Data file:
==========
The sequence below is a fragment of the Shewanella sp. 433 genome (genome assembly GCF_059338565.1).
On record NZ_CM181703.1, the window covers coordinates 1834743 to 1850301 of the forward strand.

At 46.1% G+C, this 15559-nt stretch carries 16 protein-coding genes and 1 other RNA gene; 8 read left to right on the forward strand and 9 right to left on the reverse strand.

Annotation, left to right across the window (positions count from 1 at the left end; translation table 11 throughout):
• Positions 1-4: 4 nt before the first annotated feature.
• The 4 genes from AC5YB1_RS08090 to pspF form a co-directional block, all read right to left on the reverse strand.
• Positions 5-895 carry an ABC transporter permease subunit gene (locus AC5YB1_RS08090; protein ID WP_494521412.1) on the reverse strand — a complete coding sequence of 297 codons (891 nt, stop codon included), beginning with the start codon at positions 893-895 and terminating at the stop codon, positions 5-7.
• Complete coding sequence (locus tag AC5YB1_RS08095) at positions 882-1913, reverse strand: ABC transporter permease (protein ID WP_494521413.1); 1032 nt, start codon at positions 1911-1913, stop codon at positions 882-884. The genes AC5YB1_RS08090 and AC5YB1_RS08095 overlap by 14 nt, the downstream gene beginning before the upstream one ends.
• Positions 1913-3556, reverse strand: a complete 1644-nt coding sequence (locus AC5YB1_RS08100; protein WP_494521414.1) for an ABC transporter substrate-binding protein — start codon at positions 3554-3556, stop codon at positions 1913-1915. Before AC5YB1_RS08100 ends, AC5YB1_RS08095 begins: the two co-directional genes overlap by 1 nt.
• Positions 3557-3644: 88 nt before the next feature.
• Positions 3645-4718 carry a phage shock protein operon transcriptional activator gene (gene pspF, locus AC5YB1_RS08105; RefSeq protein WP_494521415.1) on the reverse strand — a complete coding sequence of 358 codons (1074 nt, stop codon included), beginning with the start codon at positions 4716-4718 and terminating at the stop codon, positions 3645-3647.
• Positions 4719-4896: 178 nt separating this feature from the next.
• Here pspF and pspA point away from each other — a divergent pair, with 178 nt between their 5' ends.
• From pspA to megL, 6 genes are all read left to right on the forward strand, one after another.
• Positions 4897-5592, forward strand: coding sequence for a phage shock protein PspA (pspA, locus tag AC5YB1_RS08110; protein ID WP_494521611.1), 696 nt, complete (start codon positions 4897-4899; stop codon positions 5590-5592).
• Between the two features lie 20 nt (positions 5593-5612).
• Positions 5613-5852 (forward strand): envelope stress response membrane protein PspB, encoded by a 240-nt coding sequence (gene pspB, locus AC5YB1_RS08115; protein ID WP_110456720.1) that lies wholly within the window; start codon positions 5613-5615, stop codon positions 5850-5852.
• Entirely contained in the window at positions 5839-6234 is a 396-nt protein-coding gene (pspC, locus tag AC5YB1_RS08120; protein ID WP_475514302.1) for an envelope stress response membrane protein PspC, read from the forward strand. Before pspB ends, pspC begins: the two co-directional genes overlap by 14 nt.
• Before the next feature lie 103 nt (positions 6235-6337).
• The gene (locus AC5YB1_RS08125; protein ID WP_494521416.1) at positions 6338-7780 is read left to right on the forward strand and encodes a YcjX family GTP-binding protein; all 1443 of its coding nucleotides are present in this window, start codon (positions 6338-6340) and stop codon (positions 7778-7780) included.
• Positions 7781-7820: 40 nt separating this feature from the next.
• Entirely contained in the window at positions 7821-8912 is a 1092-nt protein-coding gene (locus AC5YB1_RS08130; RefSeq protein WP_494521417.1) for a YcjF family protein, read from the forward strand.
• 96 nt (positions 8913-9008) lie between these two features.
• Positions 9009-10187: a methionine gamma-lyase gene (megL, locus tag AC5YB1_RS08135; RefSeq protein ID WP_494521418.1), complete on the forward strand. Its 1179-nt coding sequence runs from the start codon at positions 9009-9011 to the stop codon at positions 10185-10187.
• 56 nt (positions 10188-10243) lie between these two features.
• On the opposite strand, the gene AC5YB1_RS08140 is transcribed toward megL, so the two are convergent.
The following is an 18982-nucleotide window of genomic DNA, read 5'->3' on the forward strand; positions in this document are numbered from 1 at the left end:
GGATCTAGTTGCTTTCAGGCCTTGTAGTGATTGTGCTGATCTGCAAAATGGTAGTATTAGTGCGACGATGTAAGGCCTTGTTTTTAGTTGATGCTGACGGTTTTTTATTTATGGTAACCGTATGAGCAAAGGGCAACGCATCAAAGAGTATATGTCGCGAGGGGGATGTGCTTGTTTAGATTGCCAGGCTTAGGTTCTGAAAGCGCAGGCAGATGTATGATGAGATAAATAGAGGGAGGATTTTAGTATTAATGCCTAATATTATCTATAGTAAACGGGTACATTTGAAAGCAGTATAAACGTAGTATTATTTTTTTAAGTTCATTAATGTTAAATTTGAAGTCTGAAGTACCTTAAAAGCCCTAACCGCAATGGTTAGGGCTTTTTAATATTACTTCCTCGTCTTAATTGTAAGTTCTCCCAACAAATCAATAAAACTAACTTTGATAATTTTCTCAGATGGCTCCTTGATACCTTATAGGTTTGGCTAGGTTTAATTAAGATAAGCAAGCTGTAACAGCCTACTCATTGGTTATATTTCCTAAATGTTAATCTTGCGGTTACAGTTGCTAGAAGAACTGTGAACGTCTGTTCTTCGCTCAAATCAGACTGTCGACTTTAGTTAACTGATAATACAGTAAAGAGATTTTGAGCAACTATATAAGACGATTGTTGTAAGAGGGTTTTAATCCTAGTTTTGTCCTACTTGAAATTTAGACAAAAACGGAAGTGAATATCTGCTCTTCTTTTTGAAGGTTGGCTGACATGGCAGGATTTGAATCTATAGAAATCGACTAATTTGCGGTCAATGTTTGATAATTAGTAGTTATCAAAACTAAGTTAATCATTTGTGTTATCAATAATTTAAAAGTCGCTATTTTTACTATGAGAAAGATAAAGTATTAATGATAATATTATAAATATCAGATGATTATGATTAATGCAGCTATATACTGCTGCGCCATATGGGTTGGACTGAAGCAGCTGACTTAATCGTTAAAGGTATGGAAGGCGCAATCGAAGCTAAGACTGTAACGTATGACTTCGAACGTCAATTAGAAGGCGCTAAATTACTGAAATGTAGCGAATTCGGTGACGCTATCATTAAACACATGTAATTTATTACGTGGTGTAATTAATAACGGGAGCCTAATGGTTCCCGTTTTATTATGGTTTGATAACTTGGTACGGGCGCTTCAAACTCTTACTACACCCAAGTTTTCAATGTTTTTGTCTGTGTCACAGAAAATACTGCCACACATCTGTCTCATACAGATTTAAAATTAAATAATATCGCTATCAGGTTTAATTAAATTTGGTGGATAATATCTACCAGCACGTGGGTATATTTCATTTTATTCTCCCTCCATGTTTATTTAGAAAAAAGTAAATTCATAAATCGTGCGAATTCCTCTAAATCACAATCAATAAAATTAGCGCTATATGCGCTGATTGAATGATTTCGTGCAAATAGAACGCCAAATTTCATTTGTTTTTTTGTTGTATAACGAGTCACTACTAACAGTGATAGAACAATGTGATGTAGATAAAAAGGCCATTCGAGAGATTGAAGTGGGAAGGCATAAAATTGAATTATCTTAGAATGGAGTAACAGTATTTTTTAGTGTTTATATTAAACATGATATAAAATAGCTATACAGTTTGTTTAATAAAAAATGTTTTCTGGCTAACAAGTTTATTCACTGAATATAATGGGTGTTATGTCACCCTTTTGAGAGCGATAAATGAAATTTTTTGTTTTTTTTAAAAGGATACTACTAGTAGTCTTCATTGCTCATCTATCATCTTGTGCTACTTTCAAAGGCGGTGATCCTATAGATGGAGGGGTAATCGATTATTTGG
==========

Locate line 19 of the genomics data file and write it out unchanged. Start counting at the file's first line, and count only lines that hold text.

• Before the next feature lie 103 nt (positions 6235-6337).